1. Slavic paradigm. Some mistaken assumptions have been made about Slavic. I suspect the reason is that all the prefixes are treated in the same way (although the distinction between them is cited from Svenonius (2003) on page 195). Not all of them are quantificational and even quantificational prefixes are not a homogeneous group. For instance, na-, widely discussed in the work, always requires a partitive genitive on its mass and bare plural objects, which already hints at the absence of #P inside the DP, thus making it impossible for the prefix to assign range to [DP <e>#]. According to the author, such structures must be excluded in the presence of a quantificational prefix. In addition, HB notes: 'in the presence of telic structures, partitive case can never occur'. But the Russian partitive does, not only with na- verbs, but also with the verbs with purely perfectivizing prefixes or with prefixless perfectives ('kupit' chaju' buy.P tea.PART'). The system proposed by HB also predicts the impossibility of strong quantifiers with perfectives, but they can co-occur: 'On s'jel vse jabloki.' he ate.P all apples.ACC' (the reason for this claim is that the prefix na- has been analyzed in the greatest detail and it does disallow strong quantifiers with the objects of the verb). In pursuing the reasoning in favor of atelicity as the lack of syntactic quantity structure, the author repeats the following point but never really explains it: 'the primary and the secondary imperfectives are by necessity not a uniform semantic class... the secondary imperfective inflection has a progressive function', so it is a species of outer aspect in the sense of Verkuyl (1972), whereas the primary imperfectives are species of the inner aspect. The empirical data do not support this view. Both the primary imperfective and the secondary imperfective have a) a progressive function; b) a habitual function.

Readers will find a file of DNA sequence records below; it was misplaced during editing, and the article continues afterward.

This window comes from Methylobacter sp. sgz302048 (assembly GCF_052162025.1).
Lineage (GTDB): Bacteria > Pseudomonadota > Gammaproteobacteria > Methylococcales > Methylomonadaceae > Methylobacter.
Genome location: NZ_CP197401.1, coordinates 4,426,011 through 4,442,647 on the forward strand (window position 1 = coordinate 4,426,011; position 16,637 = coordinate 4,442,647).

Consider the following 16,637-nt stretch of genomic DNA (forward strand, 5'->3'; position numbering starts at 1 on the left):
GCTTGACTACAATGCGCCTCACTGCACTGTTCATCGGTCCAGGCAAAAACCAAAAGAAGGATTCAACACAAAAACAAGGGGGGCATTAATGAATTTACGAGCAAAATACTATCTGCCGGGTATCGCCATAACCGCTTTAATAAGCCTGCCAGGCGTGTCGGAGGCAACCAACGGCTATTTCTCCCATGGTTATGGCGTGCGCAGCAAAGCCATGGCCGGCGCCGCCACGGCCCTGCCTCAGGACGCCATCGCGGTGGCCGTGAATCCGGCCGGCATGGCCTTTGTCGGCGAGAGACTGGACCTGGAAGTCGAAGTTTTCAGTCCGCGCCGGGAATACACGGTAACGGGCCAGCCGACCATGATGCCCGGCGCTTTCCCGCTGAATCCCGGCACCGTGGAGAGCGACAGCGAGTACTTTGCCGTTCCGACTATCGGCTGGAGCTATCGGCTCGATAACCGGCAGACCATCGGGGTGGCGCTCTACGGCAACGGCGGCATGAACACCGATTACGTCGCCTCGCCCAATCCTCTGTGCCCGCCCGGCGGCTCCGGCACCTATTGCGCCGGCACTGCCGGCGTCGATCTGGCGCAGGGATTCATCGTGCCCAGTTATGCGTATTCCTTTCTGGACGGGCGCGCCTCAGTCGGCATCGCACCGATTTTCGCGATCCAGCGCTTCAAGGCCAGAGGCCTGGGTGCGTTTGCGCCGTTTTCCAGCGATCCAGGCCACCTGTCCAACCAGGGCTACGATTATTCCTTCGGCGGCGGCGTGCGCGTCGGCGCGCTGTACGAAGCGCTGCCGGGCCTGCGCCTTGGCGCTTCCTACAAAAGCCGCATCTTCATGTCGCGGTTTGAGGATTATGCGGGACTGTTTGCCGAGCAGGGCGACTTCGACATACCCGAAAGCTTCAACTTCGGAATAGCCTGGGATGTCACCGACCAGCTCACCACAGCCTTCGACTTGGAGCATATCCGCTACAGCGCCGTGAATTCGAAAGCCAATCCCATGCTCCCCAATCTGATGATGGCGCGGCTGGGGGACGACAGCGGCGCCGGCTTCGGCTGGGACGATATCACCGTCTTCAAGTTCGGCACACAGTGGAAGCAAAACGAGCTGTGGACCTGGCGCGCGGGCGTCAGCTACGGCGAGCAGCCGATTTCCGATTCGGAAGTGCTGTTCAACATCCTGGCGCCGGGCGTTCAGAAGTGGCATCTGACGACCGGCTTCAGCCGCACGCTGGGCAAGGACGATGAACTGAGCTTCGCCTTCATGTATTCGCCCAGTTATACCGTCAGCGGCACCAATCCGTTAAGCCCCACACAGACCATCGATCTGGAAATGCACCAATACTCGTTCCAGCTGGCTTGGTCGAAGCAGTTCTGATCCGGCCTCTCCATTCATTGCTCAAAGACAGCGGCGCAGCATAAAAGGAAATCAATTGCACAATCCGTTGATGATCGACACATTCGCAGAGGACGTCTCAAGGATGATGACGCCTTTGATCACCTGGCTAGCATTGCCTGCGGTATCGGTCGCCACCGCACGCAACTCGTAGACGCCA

2. Achievements. The question about achievements is their idiomatic nature. Intuitively, idioms are language-specific. Achievements that allow non-quantity DP objects in English share similar properties cross-linguistically. English: 3). He found gold.